Null mutations and lethal congenital form of glycogen storage disease type IV.
ABSTRACT Glycogen branching enzyme deficiency (glycogen storage disease type IV, GSD-IV) is a rare autosomal recessive disorder of the glycogen synthesis with high mortality. Two female newborns showed severe hypotonia at birth and both died of cardiorespiratory failure, at 4 and 12 weeks, respectively. In both patients, muscle biopsies showed deposits of PAS-positive diastase-resistant material and biochemical analysis in cultured fibroblasts showed markedly reduced glycogen branching enzyme activity. Direct sequencing of GBE1 gene revealed that patient 1 was homozygous for a novel c.691+5 g>c in intron 5 (IVS5+5 g>c). RT-PCR analysis of GBE1 transcripts from fibroblasts cDNA showed that this mutation produce aberrant splicing. Patient 2 was homozygous for a novel c.1643G>A mutation leading to a stop at codon 548 in exon 13 (p.W548X). These data underscore that in GSD-IV a severe phenotype correlates with null mutations, and indicate that RNA analysis is necessary to characterize functional consequences of intronic mutations.
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ABSTRACT: Hypomyelination and congenital cataract (HCC, OMIM #610532) is a rare autosomal recessive disorder due to FAM126A mutations characterized by congenital cataract, progressive neurologic impairment, and myelin deficiency in the central and peripheral nervous system. We have identified two novel mutations in three affected members of two unrelated families. Two sibs harbouring a microdeletion causing a premature stop in the protein showed the classical clinical and neuroradiologic HCC picture. The third patient carrying a missense mutation showed a relatively mild clinical picture without peripheral neuropathy. A residual amount of hyccin protein in primary fibroblasts was demonstrated by functional studies indicating that missense mutations are likely to have less detrimental effects if compared with splice-site mutations or deletions that cause the full-blown HCC phenotype, including peripheral nervous system involvement.Biochemical and Biophysical Research Communications 08/2013; · 2.28 Impact Factor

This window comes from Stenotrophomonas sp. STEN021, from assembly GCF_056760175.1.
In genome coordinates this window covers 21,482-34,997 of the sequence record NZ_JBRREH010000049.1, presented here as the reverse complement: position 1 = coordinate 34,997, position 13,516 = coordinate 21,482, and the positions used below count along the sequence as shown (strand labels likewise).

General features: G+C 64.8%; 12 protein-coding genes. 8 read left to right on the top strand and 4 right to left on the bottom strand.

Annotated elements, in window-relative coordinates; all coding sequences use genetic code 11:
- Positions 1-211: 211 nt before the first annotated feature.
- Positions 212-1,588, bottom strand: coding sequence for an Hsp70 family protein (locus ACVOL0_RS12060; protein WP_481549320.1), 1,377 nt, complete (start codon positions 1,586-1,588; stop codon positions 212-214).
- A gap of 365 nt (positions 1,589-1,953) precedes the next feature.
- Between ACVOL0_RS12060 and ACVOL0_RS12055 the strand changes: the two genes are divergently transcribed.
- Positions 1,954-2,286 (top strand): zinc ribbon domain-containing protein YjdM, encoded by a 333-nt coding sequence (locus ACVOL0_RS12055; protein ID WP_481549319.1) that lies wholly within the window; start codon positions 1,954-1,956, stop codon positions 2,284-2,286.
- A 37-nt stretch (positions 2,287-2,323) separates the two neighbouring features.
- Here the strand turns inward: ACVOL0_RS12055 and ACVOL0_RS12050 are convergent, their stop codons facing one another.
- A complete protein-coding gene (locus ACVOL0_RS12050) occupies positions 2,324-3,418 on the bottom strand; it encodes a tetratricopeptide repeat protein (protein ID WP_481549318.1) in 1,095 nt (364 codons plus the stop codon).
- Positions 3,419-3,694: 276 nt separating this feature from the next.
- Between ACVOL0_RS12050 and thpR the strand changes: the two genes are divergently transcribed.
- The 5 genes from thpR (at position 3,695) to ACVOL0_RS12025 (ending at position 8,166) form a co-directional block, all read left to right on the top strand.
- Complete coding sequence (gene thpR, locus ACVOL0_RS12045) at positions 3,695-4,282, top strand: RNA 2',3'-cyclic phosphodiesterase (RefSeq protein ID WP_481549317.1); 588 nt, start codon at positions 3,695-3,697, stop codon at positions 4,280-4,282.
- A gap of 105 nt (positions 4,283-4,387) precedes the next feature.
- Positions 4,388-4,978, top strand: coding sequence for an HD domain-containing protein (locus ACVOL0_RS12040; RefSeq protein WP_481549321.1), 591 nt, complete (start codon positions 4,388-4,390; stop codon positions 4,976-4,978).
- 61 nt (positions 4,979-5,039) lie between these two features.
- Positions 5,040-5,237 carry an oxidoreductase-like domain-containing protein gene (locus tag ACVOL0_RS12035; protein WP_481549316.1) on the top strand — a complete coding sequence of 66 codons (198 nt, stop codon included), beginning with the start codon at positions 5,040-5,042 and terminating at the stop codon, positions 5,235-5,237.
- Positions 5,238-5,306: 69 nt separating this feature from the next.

Chapter: Glycogen Storage Disease Type IV[Show abstract] [Hide abstract]